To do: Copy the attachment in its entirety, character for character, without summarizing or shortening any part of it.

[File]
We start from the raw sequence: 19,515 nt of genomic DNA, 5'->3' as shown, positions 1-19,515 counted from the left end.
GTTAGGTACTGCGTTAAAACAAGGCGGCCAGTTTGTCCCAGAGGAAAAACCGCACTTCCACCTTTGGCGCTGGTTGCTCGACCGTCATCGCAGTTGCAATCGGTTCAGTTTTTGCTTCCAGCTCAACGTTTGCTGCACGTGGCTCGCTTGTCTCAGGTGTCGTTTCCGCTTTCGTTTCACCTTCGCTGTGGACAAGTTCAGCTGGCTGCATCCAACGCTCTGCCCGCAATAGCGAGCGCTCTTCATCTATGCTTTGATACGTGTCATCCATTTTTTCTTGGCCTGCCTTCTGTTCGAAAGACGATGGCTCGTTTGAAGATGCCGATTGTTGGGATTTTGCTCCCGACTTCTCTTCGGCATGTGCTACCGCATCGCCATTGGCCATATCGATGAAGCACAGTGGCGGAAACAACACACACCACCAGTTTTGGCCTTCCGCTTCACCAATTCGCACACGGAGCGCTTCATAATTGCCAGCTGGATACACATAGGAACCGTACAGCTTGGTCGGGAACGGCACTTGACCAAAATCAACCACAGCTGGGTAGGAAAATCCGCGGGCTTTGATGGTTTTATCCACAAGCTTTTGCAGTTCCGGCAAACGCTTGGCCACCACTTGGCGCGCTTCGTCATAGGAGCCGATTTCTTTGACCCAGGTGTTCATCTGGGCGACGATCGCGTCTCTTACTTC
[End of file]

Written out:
We start from the raw sequence: 19,515 nt of genomic DNA, 5'->3' as shown, positions 1-19,515 counted from the left end.
GTTAGGTACTGCGTTAAAACAAGGCGGCCAGTTTGTCCCAGAGGAAAAACCGCACTTCCACCTTTGGCGCTGGTTGCTCGACCGTCATCGCAGTTGCAATCGGTTCAGTTTTTGCTTCCAGCTCAACGTTTGCTGCACGTGGCTCGCTTGTCTCAGGTGTCGTTTCCGCTTTCGTTTCACCTTCGCTGTGGACAAGTTCAGCTGGCTGCATCCAACGCTCTGCCCGCAATAGCGAGCGCTCTTCATCTATGCTTTGATACGTGTCATCCATTTTTTCTTGGCCTGCCTTCTGTTCGAAAGACGATGGCTCGTTTGAAGATGCCGATTGTTGGGATTTTGCTCCCGACTTCTCTTCGGCATGTGCTACCGCATCGCCATTGGCCATATCGATGAAGCACAGTGGCGGAAACAACACACACCACCAGTTTTGGCCTTCCGCTTCACCAATTCGCACACGGAGCGCTTCATAATTGCCAGCTGGATACACATAGGAACCGTACAGCTTGGTCGGGAACGGCACTTGACCAAAATCAACCACAGCTGGGTAGGAAAATCCGCGGGCTTTGATGGTTTTATCCACAAGCTTTTGCAGTTCCGGCAAACGCTTGGCCACCACTTGGCGCGCTTCGTCATAGGAGCCGATTTCTTTGACCCAGGTGTTCATCTGGGCGACGATCGCGTCTCTTACTTC